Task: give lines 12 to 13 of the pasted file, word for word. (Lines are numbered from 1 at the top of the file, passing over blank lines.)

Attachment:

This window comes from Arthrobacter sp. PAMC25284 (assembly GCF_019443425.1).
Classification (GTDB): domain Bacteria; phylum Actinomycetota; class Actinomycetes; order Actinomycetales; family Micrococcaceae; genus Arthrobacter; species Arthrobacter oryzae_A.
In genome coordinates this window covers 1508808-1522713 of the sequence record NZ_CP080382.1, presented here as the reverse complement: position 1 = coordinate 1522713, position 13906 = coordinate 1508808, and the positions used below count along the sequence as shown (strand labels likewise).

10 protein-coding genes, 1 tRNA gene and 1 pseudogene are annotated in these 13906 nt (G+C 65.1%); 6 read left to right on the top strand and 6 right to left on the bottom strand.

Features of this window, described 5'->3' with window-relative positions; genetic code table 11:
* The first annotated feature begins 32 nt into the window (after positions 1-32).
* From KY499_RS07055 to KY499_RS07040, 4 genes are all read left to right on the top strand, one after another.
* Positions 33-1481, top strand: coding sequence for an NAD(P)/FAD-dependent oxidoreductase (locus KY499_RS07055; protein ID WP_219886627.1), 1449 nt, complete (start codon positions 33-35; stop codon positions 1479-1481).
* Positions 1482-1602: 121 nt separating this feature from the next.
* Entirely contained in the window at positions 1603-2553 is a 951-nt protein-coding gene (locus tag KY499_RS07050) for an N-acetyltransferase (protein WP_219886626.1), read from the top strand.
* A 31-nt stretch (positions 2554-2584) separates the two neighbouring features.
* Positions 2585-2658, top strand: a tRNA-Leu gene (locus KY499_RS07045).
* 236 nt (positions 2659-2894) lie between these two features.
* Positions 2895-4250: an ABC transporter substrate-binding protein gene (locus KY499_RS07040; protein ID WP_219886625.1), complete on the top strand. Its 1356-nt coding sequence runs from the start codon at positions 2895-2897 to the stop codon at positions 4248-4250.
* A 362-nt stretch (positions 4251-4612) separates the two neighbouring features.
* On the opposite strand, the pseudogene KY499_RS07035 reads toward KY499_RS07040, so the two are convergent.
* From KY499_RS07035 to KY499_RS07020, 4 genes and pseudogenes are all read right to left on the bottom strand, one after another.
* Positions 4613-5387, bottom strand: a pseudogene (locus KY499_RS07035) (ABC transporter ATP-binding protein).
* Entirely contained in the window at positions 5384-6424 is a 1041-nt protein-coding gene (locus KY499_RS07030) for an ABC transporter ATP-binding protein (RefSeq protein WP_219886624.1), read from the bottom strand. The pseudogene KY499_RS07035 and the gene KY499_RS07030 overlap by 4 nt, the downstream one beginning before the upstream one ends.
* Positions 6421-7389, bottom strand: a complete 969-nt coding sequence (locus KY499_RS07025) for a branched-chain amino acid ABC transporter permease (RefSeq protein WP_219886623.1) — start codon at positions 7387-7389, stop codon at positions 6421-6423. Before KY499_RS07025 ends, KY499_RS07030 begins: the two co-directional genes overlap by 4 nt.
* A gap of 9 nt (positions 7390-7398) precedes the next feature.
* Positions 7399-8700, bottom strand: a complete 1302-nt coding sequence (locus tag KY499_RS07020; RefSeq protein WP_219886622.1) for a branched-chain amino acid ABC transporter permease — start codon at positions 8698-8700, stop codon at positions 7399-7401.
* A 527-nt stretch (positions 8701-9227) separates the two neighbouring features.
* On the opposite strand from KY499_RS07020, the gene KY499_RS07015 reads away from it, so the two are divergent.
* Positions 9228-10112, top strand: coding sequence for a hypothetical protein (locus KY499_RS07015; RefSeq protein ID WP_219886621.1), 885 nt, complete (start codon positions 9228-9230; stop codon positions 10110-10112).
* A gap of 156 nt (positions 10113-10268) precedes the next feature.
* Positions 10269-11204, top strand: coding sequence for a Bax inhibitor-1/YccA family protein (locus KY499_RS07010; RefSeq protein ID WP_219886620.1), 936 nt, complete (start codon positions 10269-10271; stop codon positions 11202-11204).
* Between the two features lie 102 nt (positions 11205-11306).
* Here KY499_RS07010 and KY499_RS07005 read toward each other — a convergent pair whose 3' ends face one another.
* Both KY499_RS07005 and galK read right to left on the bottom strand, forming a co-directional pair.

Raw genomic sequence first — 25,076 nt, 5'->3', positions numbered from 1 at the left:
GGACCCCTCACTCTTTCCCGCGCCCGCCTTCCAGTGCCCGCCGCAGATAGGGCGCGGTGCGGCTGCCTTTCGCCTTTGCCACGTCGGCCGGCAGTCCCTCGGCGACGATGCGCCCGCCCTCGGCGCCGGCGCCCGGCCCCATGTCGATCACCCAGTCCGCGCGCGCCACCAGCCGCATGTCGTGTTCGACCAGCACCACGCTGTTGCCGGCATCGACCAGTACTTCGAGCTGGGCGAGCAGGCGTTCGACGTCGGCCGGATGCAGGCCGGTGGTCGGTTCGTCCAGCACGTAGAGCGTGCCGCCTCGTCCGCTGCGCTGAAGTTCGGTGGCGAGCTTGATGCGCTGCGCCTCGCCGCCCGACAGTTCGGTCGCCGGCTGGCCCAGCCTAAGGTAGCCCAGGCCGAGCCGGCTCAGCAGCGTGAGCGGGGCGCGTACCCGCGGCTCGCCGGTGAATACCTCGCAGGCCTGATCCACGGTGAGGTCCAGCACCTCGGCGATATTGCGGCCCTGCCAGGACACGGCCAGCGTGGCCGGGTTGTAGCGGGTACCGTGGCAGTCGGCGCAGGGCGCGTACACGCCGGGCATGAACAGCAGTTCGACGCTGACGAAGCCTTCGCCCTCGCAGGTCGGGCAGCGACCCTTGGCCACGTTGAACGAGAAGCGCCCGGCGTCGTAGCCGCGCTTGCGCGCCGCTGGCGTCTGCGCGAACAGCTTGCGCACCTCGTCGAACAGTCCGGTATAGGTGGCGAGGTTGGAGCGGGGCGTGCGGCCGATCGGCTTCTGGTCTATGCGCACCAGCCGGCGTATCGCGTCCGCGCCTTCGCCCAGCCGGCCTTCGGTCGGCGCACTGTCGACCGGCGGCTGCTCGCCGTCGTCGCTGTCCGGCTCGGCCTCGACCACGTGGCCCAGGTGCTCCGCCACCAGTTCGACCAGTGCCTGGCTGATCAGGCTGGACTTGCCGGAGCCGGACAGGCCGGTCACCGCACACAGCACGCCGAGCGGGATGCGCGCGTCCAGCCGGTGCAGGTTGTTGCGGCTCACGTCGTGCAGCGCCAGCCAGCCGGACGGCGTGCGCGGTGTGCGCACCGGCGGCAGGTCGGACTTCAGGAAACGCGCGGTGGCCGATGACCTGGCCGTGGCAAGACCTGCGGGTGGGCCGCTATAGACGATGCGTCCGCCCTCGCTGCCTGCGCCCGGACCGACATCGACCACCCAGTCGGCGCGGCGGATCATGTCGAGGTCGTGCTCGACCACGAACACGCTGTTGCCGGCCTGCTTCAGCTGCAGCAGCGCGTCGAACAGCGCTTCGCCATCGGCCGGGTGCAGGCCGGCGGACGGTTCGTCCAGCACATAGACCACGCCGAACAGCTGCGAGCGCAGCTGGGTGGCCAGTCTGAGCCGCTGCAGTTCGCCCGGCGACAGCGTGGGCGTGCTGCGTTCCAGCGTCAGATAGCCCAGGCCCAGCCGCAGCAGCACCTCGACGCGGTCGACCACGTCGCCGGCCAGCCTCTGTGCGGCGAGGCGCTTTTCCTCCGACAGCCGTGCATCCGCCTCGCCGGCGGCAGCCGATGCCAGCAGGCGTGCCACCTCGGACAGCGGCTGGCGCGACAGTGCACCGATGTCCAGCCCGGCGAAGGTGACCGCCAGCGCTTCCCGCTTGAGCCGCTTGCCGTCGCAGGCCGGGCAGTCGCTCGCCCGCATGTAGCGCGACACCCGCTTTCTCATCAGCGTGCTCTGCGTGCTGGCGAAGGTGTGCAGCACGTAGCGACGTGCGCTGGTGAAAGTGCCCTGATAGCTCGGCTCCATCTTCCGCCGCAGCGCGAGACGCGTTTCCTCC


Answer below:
* Positions 2585-2658, top strand: a tRNA-Leu gene (locus KY499_RS07045).
* 236 nt (positions 2659-2894) lie between these two features.